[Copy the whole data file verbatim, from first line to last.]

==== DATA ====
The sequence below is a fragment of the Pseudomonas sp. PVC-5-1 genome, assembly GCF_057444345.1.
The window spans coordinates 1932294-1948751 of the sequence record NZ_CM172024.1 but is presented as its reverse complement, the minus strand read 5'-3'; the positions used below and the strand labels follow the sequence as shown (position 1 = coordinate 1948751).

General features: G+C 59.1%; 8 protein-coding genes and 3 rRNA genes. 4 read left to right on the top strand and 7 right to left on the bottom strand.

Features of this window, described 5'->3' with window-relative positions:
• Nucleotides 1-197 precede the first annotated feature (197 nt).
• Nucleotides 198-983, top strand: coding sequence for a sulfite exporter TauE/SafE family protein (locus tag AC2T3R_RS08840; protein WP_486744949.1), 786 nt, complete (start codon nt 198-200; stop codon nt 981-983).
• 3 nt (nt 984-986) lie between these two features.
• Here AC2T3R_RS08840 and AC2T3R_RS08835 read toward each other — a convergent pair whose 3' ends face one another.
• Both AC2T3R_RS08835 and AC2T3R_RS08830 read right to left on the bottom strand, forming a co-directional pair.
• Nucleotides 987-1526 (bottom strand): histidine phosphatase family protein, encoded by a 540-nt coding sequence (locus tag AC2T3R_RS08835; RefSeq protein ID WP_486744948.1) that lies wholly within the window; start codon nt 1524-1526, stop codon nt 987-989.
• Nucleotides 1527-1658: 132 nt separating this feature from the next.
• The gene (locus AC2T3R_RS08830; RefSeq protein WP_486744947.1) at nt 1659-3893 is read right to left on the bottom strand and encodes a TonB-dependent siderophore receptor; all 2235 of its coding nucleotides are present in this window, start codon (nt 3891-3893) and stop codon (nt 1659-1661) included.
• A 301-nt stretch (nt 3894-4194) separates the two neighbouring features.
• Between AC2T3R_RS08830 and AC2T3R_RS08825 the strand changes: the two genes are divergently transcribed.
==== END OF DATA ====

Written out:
The sequence below is a fragment of the Pseudomonas sp. PVC-5-1 genome, assembly GCF_057444345.1.
The window spans coordinates 1932294-1948751 of the sequence record NZ_CM172024.1 but is presented as its reverse complement, the minus strand read 5'-3'; the positions used below and the strand labels follow the sequence as shown (position 1 = coordinate 1948751).

General features: G+C 59.1%; 8 protein-coding genes and 3 rRNA genes. 4 read left to right on the top strand and 7 right to left on the bottom strand.

Features of this window, described 5'->3' with window-relative positions:
• Nucleotides 1-197 precede the first annotated feature (197 nt).
• Nucleotides 198-983, top strand: coding sequence for a sulfite exporter TauE/SafE family protein (locus tag AC2T3R_RS08840; protein WP_486744949.1), 786 nt, complete (start codon nt 198-200; stop codon nt 981-983).
• 3 nt (nt 984-986) lie between these two features.
• Here AC2T3R_RS08840 and AC2T3R_RS08835 read toward each other — a convergent pair whose 3' ends face one another.
• Both AC2T3R_RS08835 and AC2T3R_RS08830 read right to left on the bottom strand, forming a co-directional pair.
• Nucleotides 987-1526 (bottom strand): histidine phosphatase family protein, encoded by a 540-nt coding sequence (locus tag AC2T3R_RS08835; RefSeq protein ID WP_486744948.1) that lies wholly within the window; start codon nt 1524-1526, stop codon nt 987-989.
• Nucleotides 1527-1658: 132 nt separating this feature from the next.
• The gene (locus AC2T3R_RS08830; RefSeq protein WP_486744947.1) at nt 1659-3893 is read right to left on the bottom strand and encodes a TonB-dependent siderophore receptor; all 2235 of its coding nucleotides are present in this window, start codon (nt 3891-3893) and stop codon (nt 1659-1661) included.
• A 301-nt stretch (nt 3894-4194) separates the two neighbouring features.
• Between AC2T3R_RS08830 and AC2T3R_RS08825 the strand changes: the two genes are divergently transcribed.